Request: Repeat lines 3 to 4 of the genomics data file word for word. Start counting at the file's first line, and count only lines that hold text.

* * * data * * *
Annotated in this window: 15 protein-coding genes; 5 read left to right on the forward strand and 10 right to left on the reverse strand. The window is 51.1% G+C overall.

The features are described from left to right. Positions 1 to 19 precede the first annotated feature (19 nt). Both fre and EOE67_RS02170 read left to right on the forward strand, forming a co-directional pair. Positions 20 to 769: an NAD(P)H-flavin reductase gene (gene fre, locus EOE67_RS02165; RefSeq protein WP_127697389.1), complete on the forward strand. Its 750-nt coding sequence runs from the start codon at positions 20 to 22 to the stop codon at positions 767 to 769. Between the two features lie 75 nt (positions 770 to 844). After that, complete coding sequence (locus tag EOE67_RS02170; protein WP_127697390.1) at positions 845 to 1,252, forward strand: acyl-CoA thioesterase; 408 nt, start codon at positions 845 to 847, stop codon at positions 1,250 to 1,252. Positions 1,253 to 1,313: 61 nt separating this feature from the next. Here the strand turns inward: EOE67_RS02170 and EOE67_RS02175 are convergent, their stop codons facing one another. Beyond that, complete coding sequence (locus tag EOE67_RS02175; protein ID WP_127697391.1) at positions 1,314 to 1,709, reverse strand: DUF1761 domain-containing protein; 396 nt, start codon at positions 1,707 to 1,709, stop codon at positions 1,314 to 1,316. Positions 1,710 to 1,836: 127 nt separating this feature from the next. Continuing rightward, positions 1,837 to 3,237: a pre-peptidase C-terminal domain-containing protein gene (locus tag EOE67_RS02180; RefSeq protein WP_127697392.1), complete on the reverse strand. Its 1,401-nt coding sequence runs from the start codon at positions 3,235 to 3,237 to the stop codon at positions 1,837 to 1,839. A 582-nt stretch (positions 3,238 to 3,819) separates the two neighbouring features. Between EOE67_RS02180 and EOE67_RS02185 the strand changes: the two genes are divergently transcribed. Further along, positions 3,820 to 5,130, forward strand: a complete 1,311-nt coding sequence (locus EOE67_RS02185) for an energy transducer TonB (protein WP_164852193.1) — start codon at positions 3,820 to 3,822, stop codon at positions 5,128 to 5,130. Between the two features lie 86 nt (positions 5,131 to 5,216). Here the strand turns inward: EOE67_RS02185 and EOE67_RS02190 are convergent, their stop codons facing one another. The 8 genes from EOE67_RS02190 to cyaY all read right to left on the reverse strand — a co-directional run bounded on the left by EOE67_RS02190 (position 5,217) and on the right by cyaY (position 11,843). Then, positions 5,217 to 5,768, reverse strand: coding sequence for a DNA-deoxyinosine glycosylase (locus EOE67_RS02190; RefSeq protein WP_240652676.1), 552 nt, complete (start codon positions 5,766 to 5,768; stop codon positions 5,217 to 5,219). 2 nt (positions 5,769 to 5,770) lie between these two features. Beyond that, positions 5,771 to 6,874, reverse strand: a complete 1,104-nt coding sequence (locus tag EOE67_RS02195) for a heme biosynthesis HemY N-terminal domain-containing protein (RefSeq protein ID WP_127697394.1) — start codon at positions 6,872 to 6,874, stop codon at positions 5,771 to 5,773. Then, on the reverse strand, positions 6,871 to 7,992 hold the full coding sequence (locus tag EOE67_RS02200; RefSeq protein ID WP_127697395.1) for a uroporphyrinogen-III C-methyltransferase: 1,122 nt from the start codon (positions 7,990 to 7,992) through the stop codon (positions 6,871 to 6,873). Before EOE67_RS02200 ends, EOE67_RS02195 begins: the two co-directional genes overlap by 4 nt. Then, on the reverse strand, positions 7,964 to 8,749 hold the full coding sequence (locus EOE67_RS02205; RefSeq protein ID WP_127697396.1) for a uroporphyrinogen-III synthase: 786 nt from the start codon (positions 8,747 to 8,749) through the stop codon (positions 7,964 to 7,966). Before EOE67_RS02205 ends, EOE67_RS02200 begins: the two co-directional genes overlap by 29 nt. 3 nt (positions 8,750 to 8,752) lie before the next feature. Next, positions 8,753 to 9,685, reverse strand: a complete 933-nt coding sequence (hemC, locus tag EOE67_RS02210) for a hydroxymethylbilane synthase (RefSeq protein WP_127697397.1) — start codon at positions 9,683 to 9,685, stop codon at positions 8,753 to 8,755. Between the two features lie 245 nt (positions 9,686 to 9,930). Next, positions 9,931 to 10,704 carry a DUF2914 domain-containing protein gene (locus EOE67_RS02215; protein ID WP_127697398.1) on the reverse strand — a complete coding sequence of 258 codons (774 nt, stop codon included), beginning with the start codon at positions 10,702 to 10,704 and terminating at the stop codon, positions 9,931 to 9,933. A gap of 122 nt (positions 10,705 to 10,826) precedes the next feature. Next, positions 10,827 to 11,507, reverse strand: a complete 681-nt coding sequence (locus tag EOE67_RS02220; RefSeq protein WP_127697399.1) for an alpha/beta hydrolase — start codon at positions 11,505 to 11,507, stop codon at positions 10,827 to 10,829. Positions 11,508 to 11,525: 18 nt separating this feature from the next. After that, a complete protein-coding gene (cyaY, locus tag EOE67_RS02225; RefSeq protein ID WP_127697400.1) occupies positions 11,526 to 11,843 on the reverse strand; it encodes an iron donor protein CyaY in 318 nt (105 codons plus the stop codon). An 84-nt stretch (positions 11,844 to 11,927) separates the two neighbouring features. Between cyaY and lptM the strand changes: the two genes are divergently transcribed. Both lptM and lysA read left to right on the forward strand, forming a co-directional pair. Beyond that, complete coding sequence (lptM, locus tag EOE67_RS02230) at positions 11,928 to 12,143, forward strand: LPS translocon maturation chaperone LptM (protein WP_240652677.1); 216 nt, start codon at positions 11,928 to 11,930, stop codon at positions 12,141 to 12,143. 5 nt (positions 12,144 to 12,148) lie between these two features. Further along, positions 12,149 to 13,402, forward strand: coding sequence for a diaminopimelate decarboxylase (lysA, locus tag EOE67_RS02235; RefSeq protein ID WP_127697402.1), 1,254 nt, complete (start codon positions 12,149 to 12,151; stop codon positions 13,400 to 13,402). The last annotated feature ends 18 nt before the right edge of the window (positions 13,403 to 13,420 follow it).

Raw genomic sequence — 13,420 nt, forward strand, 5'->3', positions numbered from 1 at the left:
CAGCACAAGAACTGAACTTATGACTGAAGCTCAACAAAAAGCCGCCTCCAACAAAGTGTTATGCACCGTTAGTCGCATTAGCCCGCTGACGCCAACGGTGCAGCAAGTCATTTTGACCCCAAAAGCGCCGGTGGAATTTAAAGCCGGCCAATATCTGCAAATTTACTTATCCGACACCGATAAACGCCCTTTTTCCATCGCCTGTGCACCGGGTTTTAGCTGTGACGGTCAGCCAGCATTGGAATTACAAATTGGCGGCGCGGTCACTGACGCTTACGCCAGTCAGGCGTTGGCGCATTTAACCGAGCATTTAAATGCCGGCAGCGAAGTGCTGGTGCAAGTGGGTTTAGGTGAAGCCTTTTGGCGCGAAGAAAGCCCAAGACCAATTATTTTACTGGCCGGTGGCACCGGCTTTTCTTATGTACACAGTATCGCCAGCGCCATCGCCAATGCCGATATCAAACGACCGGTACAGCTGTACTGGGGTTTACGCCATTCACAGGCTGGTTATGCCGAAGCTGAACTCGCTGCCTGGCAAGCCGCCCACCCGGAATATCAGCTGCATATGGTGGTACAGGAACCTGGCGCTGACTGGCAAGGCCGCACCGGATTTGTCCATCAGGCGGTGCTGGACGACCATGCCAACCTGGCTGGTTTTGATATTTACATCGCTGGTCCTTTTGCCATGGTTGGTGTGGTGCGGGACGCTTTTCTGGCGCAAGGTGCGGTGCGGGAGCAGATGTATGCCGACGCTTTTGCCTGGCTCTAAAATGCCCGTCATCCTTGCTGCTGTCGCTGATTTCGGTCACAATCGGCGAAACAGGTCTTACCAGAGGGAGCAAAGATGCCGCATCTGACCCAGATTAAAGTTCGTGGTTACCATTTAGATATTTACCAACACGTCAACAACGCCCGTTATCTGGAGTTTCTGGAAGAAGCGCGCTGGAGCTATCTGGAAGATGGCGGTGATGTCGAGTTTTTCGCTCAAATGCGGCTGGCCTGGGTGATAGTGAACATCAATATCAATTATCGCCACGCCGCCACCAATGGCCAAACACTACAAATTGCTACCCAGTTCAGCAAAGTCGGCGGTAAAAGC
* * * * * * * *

Raw genomic sequence — 13,420 nt, forward strand, 5'->3', positions numbered from 1 at the left:
CAGCACAAGAACTGAACTTATGACTGAAGCTCAACAAAAAGCCGCCTCCAACAAAGTGTTATGCACCGTTAGTCGCATTAGCCCGCTGACGCCAACGGTGCAGCAAGTCATTTTGACCCCAAAAGCGCCGGTGGAATTTAAAGCCGGCCAATATCTGCAAATTTACTTATCCGACACCGATAAACGCCCTTTTTCCATCGCCTGTGCACCGGGTTTTAGCTGTGACGGTCAGCCAGCATTGGAATTACAAATTGGCGGCGCGGTCACTGACGCTTACGCCAGTCAGGCGTTGGCGCATTTAACCGAGCATTTAAATGCCGGCAGCGAAGTGCTGGTGCAAGTGGGTTTAGGTGAAGCCTTTTGGCGCGAAGAAAGCCCAAGACCAATTATTTTACTGGCCGGTGGCACCGGCTTTTCTTATGTACACAGTATCGCCAGCGCCATCGCCAATGCCGATATCAAACGACCGGTACAGCTGTACTGGGGTTTACGCCATTCACAGGCTGGTTATGCCGAAGCTGAACTCGCTGCCTGGCAAGCCGCCCACCCGGAATATCAGCTGCATATGGTGGTACAGGAACCTGGCGCTGACTGGCAAGGCCGCACCGGATTTGTCCATCAGGCGGTGCTGGACGACCATGCCAACCTGGCTGGTTTTGATATTTACATCGCTGGTCCTTTTGCCATGGTTGGTGTGGTGCGGGACGCTTTTCTGGCGCAAGGTGCGGTGCGGGAGCAGATGTATGCCGACGCTTTTGCCTGGCTCTAAAATGCCCGTCATCCTTGCTGCTGTCGCTGATTTCGGTCACAATCGGCGAAACAGGTCTTACCAGAGGGAGCAAAGATGCCGCATCTGACCCAGATTAAAGTTCGTGGTTACCATTTAGATATTTACCAACACGTCAACAACGCCCGTTATCTGGAGTTTCTGGAAGAAGCGCGCTGGAGCTATCTGGAAGATGGCGGTGATGTCGAGTTTTTCGCTCAAATGCGGCTGGCCTGGGTGATAGTGAACATCAATATCAATTATCGCCACGCCGCCACCAATGGCCAAACACTACAAATTGCTACCCAGTTCAGCAAAGTCGGCGGTAAAAGC